Search, INFN: in the sea of ​​Sicily in search of neutrinos

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Search, INFN: in the sea of ​​Sicily in search of neutrinos


E 'was laid and anchored on the seabed 3,500 meters deep off the coast of Pachino, Sicily, the first tower of the observatory for neutrinos KM3NeT-Italian project in which the National Institute of Nuclear Physics (INFN) plays a key role thanks to the contribution of its LNS (LNS). This latest success follows a few months after that of last May, when it was hooked on the seabed the first string. The apparatus employs structures detection of different types, towers and strings, of course, to optimize the response to a range as wide as possible energy of the particles studied. Search, INFN: in the sea of ​​Sicily in search of neutrinos

The experiment, in the final conformation of this phase, will be constituted by a total of eight towers and twenty-four strings, in order to realize a three-dimensional matrix of sensors for the detection and measurement of astrophysical neutrinos of high energy. Upon its completion it will be so, the largest astrophysical neutrino telescope operating in the northern hemisphere. Will also serve as the first portion of the node Italian infrastructure of pan-European research KM3NeT, which has the ultimate goal of expanding the detector with additional two hundred structures of revelation, thereby overcoming the sensitivity of the IceCube neutrino telescope US, operating in the Antarctic ice. "Today's success is another important step toward building KM3NeT-Italy and then towards the completion of the node Italian European research infrastructure," said James Cuttone, project manager and director of Italian-KM3NeT LNS. The project KM3NeT has so far been largely financed by EU structural funds - for the Italian funds PON 2007-2013 - and is already included in the list of European research infrastructures selected by the European Strategy Forum on Research Infrastructures (ESFRI). The marine operation began with the installation of the first of the three junction box that act as nodes for the two-way communication between devices submarines and train data acquisition of land of Portopalo. The junction box is also designed to distribute electrical power supplied to the equipment submarines. They were also installed and connected the cables interconnecting the tools at sea and the electro-optical cable main, connecting the site situated 100 km from the coast. Next, it was laid on the seabed and connected Search, INFN: in the sea of ​​Sicily in search of neutrinos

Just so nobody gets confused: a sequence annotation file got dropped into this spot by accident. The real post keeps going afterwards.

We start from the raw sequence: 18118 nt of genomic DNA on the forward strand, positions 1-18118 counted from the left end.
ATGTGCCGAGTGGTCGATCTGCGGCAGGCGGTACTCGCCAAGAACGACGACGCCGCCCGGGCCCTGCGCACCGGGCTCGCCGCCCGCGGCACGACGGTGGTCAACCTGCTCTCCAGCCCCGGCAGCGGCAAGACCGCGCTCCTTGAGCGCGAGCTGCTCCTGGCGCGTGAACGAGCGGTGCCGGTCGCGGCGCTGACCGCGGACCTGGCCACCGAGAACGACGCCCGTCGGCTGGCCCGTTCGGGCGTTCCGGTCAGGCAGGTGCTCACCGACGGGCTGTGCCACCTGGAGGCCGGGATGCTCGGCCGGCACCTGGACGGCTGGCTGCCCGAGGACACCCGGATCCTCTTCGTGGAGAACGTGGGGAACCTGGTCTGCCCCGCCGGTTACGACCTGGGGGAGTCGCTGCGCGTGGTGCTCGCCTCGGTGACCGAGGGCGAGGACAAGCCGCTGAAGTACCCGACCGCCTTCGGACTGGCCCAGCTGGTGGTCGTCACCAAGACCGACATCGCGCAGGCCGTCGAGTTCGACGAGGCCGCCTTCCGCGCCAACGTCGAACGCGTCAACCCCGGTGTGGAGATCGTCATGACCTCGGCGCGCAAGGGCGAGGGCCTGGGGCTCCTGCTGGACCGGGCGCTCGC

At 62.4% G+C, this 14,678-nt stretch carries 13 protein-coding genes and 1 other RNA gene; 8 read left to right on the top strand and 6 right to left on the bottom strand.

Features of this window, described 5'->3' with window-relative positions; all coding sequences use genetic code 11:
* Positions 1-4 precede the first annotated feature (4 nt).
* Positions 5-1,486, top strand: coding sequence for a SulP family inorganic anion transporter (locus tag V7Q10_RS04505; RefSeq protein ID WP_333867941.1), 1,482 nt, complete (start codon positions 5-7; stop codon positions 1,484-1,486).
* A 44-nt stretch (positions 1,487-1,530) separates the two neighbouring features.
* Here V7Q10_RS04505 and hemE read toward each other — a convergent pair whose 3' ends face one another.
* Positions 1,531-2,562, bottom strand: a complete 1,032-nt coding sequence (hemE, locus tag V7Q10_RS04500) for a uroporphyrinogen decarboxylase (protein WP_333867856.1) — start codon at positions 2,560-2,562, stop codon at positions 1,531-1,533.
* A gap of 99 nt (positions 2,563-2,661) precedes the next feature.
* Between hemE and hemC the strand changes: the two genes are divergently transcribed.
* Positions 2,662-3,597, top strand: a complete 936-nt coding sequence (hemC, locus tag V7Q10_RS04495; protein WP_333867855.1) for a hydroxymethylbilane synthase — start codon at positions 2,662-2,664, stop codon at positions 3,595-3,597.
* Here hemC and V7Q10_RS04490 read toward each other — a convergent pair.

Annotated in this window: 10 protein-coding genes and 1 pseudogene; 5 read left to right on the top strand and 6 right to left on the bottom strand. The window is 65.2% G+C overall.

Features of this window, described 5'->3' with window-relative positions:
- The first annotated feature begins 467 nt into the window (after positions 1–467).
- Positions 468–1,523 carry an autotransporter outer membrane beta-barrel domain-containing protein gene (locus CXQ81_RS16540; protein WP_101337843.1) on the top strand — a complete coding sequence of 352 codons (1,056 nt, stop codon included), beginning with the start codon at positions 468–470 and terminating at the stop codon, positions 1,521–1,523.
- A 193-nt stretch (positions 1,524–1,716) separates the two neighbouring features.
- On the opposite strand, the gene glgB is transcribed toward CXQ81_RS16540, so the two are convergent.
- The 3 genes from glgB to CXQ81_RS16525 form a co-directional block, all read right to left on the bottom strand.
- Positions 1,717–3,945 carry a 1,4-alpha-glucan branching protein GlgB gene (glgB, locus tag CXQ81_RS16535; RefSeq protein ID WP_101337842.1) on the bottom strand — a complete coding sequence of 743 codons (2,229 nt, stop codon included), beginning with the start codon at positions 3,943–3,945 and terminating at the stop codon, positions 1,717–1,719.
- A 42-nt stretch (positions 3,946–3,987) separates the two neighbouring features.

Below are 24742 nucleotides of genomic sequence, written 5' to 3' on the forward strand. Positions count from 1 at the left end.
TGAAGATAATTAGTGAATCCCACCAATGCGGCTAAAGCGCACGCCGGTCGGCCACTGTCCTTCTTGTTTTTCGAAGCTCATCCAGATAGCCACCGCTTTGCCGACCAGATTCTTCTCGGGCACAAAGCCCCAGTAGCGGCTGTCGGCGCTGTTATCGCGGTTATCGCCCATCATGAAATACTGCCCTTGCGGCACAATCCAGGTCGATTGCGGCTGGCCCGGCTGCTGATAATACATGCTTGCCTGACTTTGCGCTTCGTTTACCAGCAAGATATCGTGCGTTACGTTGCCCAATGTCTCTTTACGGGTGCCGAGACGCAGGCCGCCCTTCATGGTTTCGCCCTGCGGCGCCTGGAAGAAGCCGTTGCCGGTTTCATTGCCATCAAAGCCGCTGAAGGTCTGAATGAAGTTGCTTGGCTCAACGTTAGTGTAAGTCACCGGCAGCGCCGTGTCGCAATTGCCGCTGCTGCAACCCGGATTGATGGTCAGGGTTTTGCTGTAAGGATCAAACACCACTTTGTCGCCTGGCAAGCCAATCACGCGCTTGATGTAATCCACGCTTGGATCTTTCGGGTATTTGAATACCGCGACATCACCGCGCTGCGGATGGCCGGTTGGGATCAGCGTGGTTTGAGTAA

to the junction box in the tower in its compact configuration (size and shape comparable to a container). Once verified the full operation of all the equipment is imparted to the tower opening command, by means of a wire guided underwater robot (ROV). A shot of the buoy depth placed on the top of the tower has allowed, then, the system to assume its final configuration work: the tower consists of a vertical sequence of 14 trusses aluminum (floors) of 8 meters in length, each host six optical sensors and two aids. The plans, interconnected through peaks in synthetic material, are spaced vertically to obtain a total height of the tower of about 400 meters. "Both the design and construction of the equipment, that the installation are particularly complex - explains Mario Musumeci, coordinator of the integration - particularly hostile operating environment because we are three and a half kilometers deep under the sea level without opportunity of maintenance of the systems. " "The installation led to the perfect coordination of the team who worked at the station for data acquisition of land and one on board the ship, - emphasizes Cuttone - and a special thanks goes to the team INFN, comprising Klaus Leismuller, Nunzio Randazzo and Giorgio Riccobene, that the ship Ambrosious Tide, in weather and sea conditions are not always ideal, coordinated shipboard operations ". In its final configuration the experiment will consist of a 'wilderness' of structures, that will form a grid volume of about one cubic kilometer. The towers and strings serve as the support for tens of thousands of optical sensors (photomultiplier), 'eyes' that will form the highly sensitive electronic underwater antenna capable of detecting the luminous wake bluish (called "Cherenkov light") produced from the rare interactions of neutrinos of astrophysical origin with seawater. The complex of towers will thus provide a telescope for high-energy cosmic neutrinos, which come from the center of our galaxy, after going through deep space and all the Earth, bringing about almost intact on their sources. International collaboration KM3NeT, in which Italy plays a decisive role with the National Institute of Nuclear Physics, adhere Cyprus, France, Germany, Greece, Ireland, Netherlands, United Kingdom, Romania, Spain. The undertaking involved nine groups INFN (Bari, Bologna, Catania, Genoa, LNF, LNS, Naples, Pisa, Rome), in collaboration and synergy with research institutes geophysical, oceanographic marine biology (INGV, CNR, CIBRA , NURC). The peculiarity of the neutrinos lies in the extremely low probability of interacting with matter: this characteristic allows them not to be absorbed by the background radiation and of cross unperturbed regions which are opaque to electromagnetic radiation, such as the inside of the astrophysical sources. Also, being neutral particles do not undergo deflections caused by galactic and intergalactic magnetic fields that would prevent to track the direction of origin. The price to pay for observing these particles so elusive is the need to achieve detectors of enormous dimensions. In addition, to protect themselves from the rain of cosmic radiation that targets the Earth, these detectors must be installed in heavily shielded. However, it is evident that devices of this size can not be placed in underground laboratories. A possible solution, then, is to use large volumes of a natural medium, providing it with appropriate instruments. In a transparent medium, such as water deep sea or polar ice, you can reveal the light radiation produced by the Cherenkov effect from secondary particles (muons), which generate the neutrinos interact with matter. Also, if you put the detector in the deep sea (or of polar ice), matter overlying doubles as a screen against the background of cosmic particles, which on the surface "would blind" the detector.